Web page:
Prior to the march, students from Cristo Rey Newark, N.J., the high school where Robert Sandoz, OFM, is president and Gregory Gebbia, OFM, is principal, met with Senator Cory Booker, a former mayor of Newark, in his office on Capitol Hill.

“The students were able to communicate to the senator their hopes for peace in Newark and for the removal of weapons of violence from their streets,” Robert said. “Senator Booker assured the students of his commitment to work for peace in the Greater Newark community. These students make their voices heard.”

Senator Cory Booker marches with students from Cristo Rey Newark, N.J., during the event in the nation’s capital. (Photo courtesy of Cristo Rey Newark)

Sophomore Grace Owosu emphasized the importance of the marchers sharing their message.

“It is important for our voices to be heard. People in Congress are voted in to be our voice,” she said. “This issue of gun control has been happening for years and should be something we can resolve before people lose their lives.”

She and her classmates appreciated the opportunity to meet Senator Booker.

“When people think of Newark, they think of a dirty city,” she said. “They think of hoodlums and they think that we won’t go far. Meeting Senator Booker was very inspiring because he came from Newark and now he is a U.S. senator. He had a lot to say and I felt that we could connect, even though he is much older than us.”

Friars and partners-in-ministry from St. Camillus Parish chant as they join the march in Washington, D.C. (Video courtesy of Erick López)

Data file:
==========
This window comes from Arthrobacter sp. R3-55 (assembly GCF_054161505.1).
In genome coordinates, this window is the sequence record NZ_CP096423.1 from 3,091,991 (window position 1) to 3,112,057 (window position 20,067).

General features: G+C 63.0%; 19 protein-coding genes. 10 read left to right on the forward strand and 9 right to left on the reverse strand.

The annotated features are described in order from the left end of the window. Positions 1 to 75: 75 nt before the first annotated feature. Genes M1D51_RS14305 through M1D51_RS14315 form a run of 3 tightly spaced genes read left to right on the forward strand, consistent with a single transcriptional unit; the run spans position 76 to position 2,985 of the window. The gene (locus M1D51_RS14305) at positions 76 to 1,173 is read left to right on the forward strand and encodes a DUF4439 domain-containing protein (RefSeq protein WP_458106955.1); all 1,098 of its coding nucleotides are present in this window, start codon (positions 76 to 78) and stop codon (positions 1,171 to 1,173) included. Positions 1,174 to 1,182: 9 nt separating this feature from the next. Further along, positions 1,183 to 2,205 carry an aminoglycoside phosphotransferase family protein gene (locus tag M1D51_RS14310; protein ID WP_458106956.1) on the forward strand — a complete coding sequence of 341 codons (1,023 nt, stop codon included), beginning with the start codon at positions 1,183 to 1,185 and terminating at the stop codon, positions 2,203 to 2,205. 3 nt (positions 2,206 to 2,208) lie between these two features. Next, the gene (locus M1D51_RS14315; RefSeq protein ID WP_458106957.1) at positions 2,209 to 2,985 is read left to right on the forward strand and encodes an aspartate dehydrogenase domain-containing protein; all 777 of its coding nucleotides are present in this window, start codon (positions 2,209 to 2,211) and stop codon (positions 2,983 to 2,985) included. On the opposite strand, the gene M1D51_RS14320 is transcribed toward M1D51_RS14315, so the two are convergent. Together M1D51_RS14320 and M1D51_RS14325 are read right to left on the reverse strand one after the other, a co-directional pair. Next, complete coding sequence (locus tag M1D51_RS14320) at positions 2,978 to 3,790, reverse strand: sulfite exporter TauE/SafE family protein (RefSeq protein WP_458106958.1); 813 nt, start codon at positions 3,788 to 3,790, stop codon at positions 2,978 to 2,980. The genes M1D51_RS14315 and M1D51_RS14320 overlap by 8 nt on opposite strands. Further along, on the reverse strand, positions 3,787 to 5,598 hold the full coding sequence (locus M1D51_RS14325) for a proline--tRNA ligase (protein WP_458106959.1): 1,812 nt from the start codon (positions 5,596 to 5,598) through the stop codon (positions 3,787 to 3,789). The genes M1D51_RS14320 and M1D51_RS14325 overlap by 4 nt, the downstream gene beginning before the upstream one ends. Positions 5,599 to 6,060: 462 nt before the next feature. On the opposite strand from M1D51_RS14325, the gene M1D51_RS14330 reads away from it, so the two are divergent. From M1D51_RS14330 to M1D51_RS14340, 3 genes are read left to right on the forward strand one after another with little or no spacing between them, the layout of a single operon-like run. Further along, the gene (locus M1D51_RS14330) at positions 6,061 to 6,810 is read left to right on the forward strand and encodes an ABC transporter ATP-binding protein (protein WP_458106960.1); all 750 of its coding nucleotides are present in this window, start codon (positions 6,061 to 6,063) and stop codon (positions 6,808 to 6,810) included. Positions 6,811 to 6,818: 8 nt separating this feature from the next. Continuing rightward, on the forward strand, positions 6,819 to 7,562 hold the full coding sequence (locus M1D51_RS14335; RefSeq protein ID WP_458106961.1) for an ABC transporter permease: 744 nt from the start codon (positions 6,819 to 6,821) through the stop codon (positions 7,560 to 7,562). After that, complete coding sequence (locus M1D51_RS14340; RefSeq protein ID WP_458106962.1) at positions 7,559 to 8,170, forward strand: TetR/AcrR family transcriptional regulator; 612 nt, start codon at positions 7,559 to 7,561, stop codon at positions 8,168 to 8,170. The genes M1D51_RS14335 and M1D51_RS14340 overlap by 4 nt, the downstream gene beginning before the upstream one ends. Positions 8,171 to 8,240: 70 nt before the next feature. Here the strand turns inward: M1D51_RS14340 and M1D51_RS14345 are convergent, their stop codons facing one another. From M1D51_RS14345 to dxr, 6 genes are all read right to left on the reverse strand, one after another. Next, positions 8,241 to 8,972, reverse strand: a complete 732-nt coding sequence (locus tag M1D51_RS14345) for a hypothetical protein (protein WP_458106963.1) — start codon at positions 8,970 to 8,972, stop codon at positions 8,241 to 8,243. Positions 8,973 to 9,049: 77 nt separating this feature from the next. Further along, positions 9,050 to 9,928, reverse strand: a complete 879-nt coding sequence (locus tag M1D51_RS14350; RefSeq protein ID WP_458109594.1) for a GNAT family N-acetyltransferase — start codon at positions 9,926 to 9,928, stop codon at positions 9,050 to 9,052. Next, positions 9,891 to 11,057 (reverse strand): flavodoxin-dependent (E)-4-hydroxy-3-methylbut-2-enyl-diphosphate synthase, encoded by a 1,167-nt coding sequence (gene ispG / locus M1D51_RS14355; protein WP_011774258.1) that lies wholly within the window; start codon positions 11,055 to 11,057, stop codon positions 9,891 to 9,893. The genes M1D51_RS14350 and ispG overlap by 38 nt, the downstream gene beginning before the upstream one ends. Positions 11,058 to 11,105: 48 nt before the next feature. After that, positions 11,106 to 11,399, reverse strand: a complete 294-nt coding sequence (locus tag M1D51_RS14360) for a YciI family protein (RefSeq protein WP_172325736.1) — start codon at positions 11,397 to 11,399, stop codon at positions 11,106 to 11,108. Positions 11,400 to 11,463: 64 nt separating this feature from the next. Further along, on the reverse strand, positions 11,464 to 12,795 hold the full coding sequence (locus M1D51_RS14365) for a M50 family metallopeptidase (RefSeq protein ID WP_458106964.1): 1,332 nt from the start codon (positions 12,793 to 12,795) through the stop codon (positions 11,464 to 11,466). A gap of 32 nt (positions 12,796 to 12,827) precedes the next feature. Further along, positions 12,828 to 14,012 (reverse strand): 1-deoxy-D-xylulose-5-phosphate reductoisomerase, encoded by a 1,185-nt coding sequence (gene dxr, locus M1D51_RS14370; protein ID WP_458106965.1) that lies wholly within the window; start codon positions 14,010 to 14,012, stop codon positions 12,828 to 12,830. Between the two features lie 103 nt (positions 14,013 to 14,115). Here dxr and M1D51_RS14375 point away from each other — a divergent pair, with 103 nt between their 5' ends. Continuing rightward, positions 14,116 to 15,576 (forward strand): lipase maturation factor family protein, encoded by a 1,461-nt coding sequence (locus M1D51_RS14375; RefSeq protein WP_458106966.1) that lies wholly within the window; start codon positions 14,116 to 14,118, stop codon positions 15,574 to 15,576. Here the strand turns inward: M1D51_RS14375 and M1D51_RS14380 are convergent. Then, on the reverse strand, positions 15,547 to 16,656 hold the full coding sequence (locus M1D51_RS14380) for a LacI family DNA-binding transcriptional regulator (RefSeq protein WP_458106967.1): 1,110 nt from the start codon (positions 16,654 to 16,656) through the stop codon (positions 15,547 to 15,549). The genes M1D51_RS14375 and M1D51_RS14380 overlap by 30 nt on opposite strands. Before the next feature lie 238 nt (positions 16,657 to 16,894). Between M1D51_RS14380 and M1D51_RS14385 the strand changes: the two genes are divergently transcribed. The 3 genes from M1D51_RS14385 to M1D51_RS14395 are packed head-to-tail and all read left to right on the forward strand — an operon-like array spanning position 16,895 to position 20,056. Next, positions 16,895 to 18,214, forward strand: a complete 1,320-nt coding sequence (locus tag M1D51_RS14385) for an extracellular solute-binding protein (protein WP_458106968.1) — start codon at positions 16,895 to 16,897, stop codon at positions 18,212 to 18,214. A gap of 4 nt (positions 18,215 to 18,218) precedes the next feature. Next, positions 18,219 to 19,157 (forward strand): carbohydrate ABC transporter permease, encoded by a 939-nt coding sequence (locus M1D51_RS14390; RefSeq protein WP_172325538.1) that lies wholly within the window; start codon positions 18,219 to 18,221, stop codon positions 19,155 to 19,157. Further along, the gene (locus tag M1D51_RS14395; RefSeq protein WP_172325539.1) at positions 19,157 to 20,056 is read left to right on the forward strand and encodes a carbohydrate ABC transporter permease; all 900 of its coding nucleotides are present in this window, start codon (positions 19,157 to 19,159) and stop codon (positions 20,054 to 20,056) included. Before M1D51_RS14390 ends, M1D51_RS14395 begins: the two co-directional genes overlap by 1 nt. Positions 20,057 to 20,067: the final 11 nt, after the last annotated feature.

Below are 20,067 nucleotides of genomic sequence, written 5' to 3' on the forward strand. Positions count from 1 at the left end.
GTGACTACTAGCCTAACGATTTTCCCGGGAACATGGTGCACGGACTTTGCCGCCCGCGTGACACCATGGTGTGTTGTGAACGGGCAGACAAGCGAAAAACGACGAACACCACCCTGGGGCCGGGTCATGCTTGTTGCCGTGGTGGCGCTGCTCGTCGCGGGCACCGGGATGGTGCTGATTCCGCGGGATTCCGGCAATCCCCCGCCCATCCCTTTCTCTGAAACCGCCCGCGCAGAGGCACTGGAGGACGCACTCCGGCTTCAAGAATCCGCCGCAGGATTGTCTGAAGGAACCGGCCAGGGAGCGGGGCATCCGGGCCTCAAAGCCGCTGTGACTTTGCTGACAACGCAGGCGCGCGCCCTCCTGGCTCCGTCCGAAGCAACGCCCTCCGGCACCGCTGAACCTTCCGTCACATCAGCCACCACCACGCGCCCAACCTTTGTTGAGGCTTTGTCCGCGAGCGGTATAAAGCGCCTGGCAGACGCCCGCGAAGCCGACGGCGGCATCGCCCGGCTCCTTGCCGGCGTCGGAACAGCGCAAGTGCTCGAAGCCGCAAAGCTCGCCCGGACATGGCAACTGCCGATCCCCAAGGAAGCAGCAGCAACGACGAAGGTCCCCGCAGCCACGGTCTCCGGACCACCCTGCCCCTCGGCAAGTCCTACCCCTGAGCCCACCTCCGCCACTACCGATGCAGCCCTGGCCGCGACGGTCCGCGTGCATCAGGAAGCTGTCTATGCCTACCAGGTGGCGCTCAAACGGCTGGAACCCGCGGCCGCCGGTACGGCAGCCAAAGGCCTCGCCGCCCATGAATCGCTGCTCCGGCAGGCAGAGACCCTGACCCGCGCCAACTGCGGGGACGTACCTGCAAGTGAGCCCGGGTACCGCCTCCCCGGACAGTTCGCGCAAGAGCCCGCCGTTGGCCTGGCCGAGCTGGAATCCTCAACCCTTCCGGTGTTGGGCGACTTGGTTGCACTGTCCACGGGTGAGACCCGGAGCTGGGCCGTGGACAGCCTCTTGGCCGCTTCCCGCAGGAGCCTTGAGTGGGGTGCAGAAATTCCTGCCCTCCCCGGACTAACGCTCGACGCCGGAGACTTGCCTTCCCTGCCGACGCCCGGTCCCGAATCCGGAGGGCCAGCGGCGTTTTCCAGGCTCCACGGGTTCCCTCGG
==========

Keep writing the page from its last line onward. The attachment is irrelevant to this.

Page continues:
‘Enough is Enough’
While they marched, students chanted “enough is enough.” Rafael Visoso, a sixth grader from Saint Francis International School, agreed.

“I marched because I’ve had enough,” he said. “I don’t want a school shooting to happen here or anywhere else. It’s too much. We need stricter gun laws.”

One of his teachers, Maggie Blake, said she felt it was important to attend to show her students by example how important it is to speak out when something needs to change.

“I went to the march because of my students,” said the middle school social studies teacher. “They constantly ask me what I would do if there was a shooting at our school, and it is hard to come up with an answer for them. Every student deserves to feel and be safe when they are in school.”

Several of the postulants also attended the march. Steven Young and Loren Moreno spoke with National Catholic Reporter about their experiences.

“So many of the speakers knew the issues so well,” said Steven. “They put to shame a lot of the adults. I feel ready to step behind them and to follow their lead.”

Loren agreed. “They’ve taken this dark moment and turned it into a movement. It’s amazing.”

Approximately 35 students from St. Anthony and St. Mary parishes in New Jersey took part in the march in Washington, D.C. (Photo courtesy of St. Anthony Parish)

Inspired by Young People
Also in the crowd in Washington, D.C., were Joseph Juracek, OFM, 35 students and 10 adults from two New Jersey parishes – St. Anthony in Butler and St. Mary’s in Pompton Lakes.